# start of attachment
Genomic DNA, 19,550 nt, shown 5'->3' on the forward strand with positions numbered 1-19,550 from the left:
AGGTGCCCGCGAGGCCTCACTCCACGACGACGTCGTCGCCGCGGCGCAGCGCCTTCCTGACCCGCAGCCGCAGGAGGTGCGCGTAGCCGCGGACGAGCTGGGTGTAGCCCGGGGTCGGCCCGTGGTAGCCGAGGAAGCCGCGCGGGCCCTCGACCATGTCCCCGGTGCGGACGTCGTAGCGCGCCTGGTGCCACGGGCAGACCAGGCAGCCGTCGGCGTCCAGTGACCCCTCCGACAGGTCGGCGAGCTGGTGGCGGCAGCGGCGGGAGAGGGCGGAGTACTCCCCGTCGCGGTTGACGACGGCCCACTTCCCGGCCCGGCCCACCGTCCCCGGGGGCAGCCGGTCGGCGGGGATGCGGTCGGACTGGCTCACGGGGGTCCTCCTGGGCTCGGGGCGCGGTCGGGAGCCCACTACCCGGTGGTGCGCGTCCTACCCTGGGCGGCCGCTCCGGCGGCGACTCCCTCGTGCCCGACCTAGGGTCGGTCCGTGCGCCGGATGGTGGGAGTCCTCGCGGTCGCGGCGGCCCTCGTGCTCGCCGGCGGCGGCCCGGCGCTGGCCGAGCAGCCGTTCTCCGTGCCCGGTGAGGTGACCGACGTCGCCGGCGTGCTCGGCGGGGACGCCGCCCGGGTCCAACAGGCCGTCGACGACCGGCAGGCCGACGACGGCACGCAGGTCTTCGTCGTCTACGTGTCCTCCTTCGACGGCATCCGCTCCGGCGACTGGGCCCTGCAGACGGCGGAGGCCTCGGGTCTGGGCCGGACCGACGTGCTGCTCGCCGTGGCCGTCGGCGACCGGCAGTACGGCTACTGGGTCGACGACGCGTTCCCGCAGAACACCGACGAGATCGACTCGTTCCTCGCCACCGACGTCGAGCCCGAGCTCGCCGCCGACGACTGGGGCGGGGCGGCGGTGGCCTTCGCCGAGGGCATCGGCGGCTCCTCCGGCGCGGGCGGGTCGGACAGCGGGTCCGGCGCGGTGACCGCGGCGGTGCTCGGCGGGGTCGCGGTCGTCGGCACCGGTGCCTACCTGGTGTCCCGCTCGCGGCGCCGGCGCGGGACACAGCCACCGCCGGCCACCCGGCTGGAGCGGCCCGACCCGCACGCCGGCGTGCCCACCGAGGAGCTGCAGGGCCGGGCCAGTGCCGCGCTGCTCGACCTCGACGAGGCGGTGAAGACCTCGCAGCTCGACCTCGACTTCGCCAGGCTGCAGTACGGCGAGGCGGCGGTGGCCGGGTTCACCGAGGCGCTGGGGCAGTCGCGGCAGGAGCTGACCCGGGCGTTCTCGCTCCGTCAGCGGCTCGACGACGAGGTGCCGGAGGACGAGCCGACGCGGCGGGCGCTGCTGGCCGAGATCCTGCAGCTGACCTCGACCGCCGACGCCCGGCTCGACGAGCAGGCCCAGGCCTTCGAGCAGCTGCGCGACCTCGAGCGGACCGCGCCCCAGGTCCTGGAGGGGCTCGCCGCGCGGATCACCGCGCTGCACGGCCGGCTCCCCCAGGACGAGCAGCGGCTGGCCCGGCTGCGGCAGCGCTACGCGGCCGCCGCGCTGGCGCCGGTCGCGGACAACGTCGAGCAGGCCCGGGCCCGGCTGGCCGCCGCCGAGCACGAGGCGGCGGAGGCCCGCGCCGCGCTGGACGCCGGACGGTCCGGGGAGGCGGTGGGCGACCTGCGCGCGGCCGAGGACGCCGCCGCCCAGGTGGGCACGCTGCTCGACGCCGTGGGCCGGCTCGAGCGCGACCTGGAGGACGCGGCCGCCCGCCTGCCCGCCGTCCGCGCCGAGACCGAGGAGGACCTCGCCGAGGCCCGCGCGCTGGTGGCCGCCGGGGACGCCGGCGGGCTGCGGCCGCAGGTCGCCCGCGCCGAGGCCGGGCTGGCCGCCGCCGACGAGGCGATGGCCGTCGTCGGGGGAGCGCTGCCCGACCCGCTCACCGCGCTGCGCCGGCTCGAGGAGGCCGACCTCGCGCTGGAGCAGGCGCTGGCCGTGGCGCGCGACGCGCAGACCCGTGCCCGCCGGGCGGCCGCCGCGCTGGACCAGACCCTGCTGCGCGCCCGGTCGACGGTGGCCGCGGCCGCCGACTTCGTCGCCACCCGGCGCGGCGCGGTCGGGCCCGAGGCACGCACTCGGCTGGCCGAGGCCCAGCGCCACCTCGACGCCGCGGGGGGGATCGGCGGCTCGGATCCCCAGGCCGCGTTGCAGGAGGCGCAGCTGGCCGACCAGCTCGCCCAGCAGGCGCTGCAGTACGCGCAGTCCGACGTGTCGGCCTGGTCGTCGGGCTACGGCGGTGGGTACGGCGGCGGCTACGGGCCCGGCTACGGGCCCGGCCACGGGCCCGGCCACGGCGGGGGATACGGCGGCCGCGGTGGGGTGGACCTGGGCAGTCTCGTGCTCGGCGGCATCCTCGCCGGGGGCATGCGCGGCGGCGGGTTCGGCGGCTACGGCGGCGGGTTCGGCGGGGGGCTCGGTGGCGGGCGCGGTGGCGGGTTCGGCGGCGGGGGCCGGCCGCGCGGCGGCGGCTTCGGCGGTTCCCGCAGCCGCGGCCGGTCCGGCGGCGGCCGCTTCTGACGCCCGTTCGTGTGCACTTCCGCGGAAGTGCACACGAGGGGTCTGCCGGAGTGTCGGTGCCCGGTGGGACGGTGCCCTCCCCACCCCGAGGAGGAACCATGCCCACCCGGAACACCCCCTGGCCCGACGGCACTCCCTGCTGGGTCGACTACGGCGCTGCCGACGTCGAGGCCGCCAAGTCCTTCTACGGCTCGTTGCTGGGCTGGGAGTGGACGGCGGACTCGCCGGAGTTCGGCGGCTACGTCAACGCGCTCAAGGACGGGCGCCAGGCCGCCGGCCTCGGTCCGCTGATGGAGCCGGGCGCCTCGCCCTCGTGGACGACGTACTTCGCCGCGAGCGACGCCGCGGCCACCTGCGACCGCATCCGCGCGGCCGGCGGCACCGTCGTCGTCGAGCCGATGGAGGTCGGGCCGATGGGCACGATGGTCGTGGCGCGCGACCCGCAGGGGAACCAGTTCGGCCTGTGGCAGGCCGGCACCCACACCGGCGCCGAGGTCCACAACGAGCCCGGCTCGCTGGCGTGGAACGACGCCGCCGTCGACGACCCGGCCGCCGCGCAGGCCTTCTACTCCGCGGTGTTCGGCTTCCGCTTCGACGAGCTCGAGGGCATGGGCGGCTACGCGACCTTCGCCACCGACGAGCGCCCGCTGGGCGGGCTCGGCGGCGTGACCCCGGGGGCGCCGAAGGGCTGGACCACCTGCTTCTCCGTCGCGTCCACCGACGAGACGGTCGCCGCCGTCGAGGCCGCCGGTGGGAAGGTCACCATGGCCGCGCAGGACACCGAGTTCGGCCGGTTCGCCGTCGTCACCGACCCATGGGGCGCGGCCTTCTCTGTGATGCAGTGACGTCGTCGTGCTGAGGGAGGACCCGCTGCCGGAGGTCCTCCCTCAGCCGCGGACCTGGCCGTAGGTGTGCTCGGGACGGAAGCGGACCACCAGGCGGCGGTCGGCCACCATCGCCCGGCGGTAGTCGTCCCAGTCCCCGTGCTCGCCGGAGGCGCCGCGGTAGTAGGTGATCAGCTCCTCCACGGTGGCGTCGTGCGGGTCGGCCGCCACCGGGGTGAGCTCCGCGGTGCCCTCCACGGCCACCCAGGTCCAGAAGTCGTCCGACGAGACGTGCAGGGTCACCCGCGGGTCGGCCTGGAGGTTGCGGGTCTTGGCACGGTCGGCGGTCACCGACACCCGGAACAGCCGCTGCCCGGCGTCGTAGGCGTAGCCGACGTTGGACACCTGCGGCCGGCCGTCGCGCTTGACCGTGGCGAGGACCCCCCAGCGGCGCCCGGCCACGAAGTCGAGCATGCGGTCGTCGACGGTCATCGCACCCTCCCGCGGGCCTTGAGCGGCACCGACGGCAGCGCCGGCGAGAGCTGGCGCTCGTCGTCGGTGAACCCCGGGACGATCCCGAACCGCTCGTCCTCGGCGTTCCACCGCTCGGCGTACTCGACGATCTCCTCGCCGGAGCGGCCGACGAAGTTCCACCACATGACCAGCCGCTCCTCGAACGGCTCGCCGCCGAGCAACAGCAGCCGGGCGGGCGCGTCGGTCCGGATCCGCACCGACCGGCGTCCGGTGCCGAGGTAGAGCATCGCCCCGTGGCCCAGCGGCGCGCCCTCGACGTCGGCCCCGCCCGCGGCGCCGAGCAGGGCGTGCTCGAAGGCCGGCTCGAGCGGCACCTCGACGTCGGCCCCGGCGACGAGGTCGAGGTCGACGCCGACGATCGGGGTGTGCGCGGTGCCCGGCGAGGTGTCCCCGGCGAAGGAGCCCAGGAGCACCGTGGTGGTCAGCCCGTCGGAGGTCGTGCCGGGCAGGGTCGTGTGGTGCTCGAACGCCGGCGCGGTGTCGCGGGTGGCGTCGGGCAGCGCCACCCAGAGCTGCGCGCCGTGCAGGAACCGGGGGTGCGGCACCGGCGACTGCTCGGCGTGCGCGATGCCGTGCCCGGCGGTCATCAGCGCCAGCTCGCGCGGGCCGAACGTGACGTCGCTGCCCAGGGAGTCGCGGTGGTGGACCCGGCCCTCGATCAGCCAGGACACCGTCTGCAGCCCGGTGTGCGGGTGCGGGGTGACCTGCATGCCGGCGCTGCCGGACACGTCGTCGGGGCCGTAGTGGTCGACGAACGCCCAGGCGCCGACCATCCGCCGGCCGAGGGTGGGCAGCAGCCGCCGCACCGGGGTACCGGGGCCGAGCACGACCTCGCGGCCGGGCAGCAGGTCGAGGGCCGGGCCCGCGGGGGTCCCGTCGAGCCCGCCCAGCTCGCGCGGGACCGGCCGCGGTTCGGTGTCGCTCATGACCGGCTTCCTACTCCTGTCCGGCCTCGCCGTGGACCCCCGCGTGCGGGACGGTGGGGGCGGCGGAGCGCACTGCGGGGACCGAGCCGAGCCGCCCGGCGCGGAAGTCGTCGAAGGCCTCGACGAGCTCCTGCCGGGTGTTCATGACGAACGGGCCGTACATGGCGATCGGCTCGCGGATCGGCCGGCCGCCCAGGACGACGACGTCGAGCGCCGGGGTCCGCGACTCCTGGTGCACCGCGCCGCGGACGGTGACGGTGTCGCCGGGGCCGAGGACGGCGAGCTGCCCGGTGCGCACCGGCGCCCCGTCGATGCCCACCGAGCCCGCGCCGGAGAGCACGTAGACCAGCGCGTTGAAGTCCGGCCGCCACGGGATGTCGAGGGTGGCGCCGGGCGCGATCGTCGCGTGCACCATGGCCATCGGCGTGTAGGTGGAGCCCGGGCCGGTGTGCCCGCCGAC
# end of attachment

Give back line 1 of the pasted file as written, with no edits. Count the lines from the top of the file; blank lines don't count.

Genomic DNA, 19,550 nt, shown 5'->3' on the forward strand with positions numbered 1-19,550 from the left: